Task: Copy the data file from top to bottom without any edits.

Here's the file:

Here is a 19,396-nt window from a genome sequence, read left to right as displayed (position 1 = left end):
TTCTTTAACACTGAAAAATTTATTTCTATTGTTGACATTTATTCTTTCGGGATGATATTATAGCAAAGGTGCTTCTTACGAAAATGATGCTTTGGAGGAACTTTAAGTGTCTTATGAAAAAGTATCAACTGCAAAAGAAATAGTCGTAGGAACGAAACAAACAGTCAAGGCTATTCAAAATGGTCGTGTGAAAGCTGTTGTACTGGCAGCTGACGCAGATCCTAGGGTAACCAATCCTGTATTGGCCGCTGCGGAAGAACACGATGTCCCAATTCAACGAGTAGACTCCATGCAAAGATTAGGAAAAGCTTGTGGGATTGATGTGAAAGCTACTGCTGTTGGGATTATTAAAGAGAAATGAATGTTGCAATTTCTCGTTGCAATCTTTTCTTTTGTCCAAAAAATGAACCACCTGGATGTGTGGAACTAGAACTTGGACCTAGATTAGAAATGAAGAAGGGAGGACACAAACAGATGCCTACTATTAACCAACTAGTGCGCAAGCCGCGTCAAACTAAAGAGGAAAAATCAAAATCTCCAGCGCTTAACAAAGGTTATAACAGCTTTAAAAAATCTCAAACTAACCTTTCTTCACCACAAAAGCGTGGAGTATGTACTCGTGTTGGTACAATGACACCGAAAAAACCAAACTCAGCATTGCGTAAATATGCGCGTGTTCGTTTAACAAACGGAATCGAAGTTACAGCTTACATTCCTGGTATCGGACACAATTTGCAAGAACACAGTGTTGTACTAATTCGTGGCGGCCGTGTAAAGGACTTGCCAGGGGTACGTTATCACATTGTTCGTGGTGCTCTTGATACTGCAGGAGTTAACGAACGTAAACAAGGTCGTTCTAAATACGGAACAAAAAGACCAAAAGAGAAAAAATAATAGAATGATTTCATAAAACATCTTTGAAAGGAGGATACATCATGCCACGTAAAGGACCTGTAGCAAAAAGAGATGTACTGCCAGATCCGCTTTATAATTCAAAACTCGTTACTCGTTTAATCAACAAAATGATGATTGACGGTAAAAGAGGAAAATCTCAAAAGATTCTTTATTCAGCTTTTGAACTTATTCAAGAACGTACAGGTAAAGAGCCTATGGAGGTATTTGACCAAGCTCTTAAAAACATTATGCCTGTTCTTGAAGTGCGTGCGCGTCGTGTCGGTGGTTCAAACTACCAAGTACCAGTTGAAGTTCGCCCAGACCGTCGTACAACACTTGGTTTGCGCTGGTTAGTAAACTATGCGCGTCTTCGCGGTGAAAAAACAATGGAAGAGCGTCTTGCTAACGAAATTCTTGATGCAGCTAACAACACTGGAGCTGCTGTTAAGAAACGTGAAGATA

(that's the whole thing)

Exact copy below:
Here is a 19,396-nt window from a genome sequence, read left to right as displayed (position 1 = left end):
TTCTTTAACACTGAAAAATTTATTTCTATTGTTGACATTTATTCTTTCGGGATGATATTATAGCAAAGGTGCTTCTTACGAAAATGATGCTTTGGAGGAACTTTAAGTGTCTTATGAAAAAGTATCAACTGCAAAAGAAATAGTCGTAGGAACGAAACAAACAGTCAAGGCTATTCAAAATGGTCGTGTGAAAGCTGTTGTACTGGCAGCTGACGCAGATCCTAGGGTAACCAATCCTGTATTGGCCGCTGCGGAAGAACACGATGTCCCAATTCAACGAGTAGACTCCATGCAAAGATTAGGAAAAGCTTGTGGGATTGATGTGAAAGCTACTGCTGTTGGGATTATTAAAGAGAAATGAATGTTGCAATTTCTCGTTGCAATCTTTTCTTTTGTCCAAAAAATGAACCACCTGGATGTGTGGAACTAGAACTTGGACCTAGATTAGAAATGAAGAAGGGAGGACACAAACAGATGCCTACTATTAACCAACTAGTGCGCAAGCCGCGTCAAACTAAAGAGGAAAAATCAAAATCTCCAGCGCTTAACAAAGGTTATAACAGCTTTAAAAAATCTCAAACTAACCTTTCTTCACCACAAAAGCGTGGAGTATGTACTCGTGTTGGTACAATGACACCGAAAAAACCAAACTCAGCATTGCGTAAATATGCGCGTGTTCGTTTAACAAACGGAATCGAAGTTACAGCTTACATTCCTGGTATCGGACACAATTTGCAAGAACACAGTGTTGTACTAATTCGTGGCGGCCGTGTAAAGGACTTGCCAGGGGTACGTTATCACATTGTTCGTGGTGCTCTTGATACTGCAGGAGTTAACGAACGTAAACAAGGTCGTTCTAAATACGGAACAAAAAGACCAAAAGAGAAAAAATAATAGAATGATTTCATAAAACATCTTTGAAAGGAGGATACATCATGCCACGTAAAGGACCTGTAGCAAAAAGAGATGTACTGCCAGATCCGCTTTATAATTCAAAACTCGTTACTCGTTTAATCAACAAAATGATGATTGACGGTAAAAGAGGAAAATCTCAAAAGATTCTTTATTCAGCTTTTGAACTTATTCAAGAACGTACAGGTAAAGAGCCTATGGAGGTATTTGACCAAGCTCTTAAAAACATTATGCCTGTTCTTGAAGTGCGTGCGCGTCGTGTCGGTGGTTCAAACTACCAAGTACCAGTTGAAGTTCGCCCAGACCGTCGTACAACACTTGGTTTGCGCTGGTTAGTAAACTATGCGCGTCTTCGCGGTGAAAAAACAATGGAAGAGCGTCTTGCTAACGAAATTCTTGATGCAGCTAACAACACTGGAGCTGCTGTTAAGAAACGTGAAGATA